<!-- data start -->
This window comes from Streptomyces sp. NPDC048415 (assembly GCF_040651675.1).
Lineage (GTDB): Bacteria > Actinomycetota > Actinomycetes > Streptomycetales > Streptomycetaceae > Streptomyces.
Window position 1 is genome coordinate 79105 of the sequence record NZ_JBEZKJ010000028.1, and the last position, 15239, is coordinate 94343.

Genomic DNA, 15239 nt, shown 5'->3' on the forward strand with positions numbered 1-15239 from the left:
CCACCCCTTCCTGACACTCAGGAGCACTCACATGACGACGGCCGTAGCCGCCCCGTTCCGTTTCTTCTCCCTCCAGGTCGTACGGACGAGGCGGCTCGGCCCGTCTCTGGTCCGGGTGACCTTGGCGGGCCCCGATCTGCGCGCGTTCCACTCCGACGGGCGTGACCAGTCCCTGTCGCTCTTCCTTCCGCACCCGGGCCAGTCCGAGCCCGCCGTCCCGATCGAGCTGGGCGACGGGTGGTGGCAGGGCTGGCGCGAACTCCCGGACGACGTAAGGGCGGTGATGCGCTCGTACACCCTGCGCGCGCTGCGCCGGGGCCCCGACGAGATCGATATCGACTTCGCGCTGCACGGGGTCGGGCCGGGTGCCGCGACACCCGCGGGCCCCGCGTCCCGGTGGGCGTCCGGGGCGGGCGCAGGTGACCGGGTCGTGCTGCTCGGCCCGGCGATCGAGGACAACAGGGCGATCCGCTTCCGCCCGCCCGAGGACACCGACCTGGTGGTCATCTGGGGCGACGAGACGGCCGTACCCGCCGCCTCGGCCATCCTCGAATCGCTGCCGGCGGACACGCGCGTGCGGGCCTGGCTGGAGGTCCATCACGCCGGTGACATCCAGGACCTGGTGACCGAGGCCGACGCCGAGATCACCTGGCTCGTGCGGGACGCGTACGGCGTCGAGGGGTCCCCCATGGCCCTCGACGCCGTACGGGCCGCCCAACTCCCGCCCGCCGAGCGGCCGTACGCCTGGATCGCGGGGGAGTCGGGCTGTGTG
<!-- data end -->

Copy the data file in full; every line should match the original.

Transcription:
This window comes from Streptomyces sp. NPDC048415 (assembly GCF_040651675.1).
Lineage (GTDB): Bacteria > Actinomycetota > Actinomycetes > Streptomycetales > Streptomycetaceae > Streptomyces.
Window position 1 is genome coordinate 79105 of the sequence record NZ_JBEZKJ010000028.1, and the last position, 15239, is coordinate 94343.

Genomic DNA, 15239 nt, shown 5'->3' on the forward strand with positions numbered 1-15239 from the left:
CCACCCCTTCCTGACACTCAGGAGCACTCACATGACGACGGCCGTAGCCGCCCCGTTCCGTTTCTTCTCCCTCCAGGTCGTACGGACGAGGCGGCTCGGCCCGTCTCTGGTCCGGGTGACCTTGGCGGGCCCCGATCTGCGCGCGTTCCACTCCGACGGGCGTGACCAGTCCCTGTCGCTCTTCCTTCCGCACCCGGGCCAGTCCGAGCCCGCCGTCCCGATCGAGCTGGGCGACGGGTGGTGGCAGGGCTGGCGCGAACTCCCGGACGACGTAAGGGCGGTGATGCGCTCGTACACCCTGCGCGCGCTGCGCCGGGGCCCCGACGAGATCGATATCGACTTCGCGCTGCACGGGGTCGGGCCGGGTGCCGCGACACCCGCGGGCCCCGCGTCCCGGTGGGCGTCCGGGGCGGGCGCAGGTGACCGGGTCGTGCTGCTCGGCCCGGCGATCGAGGACAACAGGGCGATCCGCTTCCGCCCGCCCGAGGACACCGACCTGGTGGTCATCTGGGGCGACGAGACGGCCGTACCCGCCGCCTCGGCCATCCTCGAATCGCTGCCGGCGGACACGCGCGTGCGGGCCTGGCTGGAGGTCCATCACGCCGGTGACATCCAGGACCTGGTGACCGAGGCCGACGCCGAGATCACCTGGCTCGTGCGGGACGCGTACGGCGTCGAGGGGTCCCCCATGGCCCTCGACGCCGTACGGGCCGCCCAACTCCCGCCCGCCGAGCGGCCGTACGCCTGGATCGCGGGGGAGTCGGGCTGTGTG